Travelogues: Passing Strange, by composer and poet Stew, "began as an evening of music and spoken work" in Joe's Pub at The Public Theater in New York. "It is the story of a young man whose search for belonging takes him from the African-American middle class culture in various bohemias. The piece incorporates a live band, dance, video, slides and song to explore the notions of black authenticity, the double outsider status of black bohemians, and the definition of home."
Variations on a Theme (working title), by Moisés Kaufman and the Tectonic Theatre Project, "explores the circumstances and creative process of Ludwig von Beethoven's 'Diabelli Variations.' In 1819 Vienna, a music publisher circulated a waltz of his own making to several composers asking each of them to compose a variation on his theme. Although almost completely deaf and initially uninterested in the piece, Beethoven became obsessed with the theme and finally composed thirty-three variations on it — his largest work for solo piano. The play is an exploration of this composition and the ideas that shaped it."
World Thrown Tizzy, written by Joe Hortua and directed by Les Waters, "deals with 'authorship' and its relationship to aging, death and loneliness. Three actors play nine different characters. The play opens with three retired immigrants on a beach, obsessing over the memory of a famous soccer game. In the second scene, three Hollywood players discuss a book they wish to adapt — a story which appears to be about the men in the first scene. The final act represents the final filmed version of the book." "The 2004 Sundance Theatre Laboratory Fellows represent both emerging and established writers for the stage, and this year our fellows include celebrated international theatre artists for the first time," said Philip Himberg, producing artistic director, Sundance Institute Theatre Program. "We're looking forward to the collaboration between the Lab's international and American fellows, and anticipate that the unique diversity of theatrical styles will make this years's Lab particularly dynamic."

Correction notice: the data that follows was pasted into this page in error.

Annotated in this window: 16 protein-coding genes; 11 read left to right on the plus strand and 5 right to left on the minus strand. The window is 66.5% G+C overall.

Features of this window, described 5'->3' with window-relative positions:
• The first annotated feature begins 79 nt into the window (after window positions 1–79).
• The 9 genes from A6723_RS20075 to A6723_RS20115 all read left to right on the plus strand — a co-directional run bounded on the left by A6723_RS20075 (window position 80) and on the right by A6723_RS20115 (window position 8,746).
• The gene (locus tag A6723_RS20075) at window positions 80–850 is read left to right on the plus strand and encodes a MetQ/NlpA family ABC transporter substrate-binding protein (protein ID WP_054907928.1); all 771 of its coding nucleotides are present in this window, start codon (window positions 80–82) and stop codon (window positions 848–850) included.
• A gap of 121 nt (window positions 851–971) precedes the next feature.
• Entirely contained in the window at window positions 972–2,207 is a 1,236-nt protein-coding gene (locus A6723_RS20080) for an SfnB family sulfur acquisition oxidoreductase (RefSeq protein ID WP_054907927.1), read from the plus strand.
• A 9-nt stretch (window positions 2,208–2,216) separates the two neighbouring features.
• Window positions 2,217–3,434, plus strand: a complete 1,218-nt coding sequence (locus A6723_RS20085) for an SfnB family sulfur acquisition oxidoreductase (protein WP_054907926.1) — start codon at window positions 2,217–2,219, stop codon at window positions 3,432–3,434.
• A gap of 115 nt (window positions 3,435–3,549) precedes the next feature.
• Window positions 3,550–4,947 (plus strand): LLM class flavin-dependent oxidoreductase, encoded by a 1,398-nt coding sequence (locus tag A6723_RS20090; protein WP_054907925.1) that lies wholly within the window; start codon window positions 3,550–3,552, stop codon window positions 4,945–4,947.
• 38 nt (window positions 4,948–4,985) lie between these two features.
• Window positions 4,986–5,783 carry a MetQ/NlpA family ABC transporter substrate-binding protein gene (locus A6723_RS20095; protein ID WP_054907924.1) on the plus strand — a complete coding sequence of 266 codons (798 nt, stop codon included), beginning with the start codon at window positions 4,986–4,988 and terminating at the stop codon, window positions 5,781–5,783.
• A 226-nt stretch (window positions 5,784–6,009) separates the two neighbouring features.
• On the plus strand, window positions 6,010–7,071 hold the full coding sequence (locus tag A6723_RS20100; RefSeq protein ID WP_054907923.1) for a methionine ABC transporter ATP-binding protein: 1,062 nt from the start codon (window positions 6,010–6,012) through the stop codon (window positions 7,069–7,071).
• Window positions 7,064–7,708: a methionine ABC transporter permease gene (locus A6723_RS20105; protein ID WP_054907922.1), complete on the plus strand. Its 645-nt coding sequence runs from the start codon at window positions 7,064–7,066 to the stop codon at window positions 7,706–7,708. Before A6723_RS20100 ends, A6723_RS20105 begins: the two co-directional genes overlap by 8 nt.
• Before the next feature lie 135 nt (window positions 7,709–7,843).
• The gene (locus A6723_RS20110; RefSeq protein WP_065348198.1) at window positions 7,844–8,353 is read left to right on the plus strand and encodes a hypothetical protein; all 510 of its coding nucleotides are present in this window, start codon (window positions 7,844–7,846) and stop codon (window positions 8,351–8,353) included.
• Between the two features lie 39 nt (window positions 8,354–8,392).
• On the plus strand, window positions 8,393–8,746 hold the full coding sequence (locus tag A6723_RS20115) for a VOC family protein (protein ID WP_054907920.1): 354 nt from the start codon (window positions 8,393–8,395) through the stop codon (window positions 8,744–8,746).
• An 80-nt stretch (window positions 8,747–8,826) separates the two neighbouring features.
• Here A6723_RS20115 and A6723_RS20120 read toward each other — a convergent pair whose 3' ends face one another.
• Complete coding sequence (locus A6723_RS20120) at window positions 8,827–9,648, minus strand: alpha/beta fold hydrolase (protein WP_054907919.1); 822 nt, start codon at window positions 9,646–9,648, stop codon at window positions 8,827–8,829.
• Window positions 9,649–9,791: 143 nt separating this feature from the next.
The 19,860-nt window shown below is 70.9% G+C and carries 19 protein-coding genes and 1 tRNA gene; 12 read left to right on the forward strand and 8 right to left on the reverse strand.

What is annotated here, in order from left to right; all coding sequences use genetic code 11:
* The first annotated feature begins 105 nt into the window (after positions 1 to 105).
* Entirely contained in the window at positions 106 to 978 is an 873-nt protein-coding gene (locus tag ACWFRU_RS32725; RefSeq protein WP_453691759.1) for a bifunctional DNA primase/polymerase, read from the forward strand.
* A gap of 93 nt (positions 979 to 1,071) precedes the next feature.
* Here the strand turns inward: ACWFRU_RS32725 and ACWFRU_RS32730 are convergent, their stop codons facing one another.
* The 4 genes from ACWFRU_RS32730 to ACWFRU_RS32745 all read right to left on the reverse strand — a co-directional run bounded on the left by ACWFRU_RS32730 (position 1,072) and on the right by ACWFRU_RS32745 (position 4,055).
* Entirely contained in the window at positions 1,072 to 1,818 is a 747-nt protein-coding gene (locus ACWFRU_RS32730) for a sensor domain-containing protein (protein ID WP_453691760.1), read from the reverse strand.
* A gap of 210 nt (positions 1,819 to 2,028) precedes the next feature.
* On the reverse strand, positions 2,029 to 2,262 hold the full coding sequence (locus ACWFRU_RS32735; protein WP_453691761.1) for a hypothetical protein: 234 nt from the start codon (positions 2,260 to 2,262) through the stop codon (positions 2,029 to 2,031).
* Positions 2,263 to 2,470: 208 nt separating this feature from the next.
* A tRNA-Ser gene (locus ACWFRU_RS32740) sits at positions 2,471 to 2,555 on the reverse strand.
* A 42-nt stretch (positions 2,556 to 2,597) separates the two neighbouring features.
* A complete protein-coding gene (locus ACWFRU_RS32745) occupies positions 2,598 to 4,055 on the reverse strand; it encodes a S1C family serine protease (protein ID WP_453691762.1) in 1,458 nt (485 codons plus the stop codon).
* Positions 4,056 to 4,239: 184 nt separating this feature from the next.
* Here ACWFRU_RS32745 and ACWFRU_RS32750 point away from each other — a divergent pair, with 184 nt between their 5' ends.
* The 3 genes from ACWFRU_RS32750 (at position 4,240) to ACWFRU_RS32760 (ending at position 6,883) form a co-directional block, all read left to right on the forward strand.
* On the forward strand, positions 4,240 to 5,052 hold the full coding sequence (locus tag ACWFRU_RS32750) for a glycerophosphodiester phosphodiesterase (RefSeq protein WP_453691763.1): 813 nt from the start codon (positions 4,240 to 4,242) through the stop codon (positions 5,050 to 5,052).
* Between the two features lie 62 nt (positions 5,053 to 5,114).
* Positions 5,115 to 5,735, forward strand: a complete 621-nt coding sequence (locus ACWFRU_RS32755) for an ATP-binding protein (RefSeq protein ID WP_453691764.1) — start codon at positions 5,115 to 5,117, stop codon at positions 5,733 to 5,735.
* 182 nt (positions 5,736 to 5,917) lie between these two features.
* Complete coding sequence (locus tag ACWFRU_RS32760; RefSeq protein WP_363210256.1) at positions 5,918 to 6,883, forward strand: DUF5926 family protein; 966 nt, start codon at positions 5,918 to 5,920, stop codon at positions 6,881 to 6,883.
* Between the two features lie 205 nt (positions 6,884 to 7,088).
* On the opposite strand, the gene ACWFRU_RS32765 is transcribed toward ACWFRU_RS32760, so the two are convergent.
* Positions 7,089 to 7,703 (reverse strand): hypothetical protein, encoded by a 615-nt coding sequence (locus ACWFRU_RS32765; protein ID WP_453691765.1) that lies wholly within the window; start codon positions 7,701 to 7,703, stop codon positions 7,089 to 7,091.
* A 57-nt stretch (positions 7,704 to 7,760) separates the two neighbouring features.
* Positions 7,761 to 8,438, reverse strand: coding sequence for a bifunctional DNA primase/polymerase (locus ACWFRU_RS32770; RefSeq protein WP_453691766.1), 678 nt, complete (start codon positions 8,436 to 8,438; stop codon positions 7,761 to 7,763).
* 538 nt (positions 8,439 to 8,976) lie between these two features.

"These seven projects join a distinguished group of plays supported by the Theatre Program, many of which have gone on to garner critical and popular acclaim," Lab artistic director Robert Blacker said in a statement. "This year's award season was highlighted by the success of I Am My Own Wife, developed at the 2000 Theatre Lab, which was honored with the Pulitzer Prize and two Tony Awards, including Best Play. Seven other artists received Obie Awards for their Lab supported projects."
At the Lab, Fellows will focus on issues and challenges specific to their works-in-progress while working with a team of creative advisors and dramaturges. The creative advisors for this year's Lab include: Zelda Fichandler, Chair of the Graduate Acting Program at NYU/Tisch School of the Arts; playwright Marsha Norman ('night, Mother; The Secret Garden); Oskar Eustis, artistic director of Providence's Trinity Repertory Company and dramaturgs Janice Paran, Eric Rosen and Mame Hunt. Meg Simon is the casting advisor for the 2004 Lab.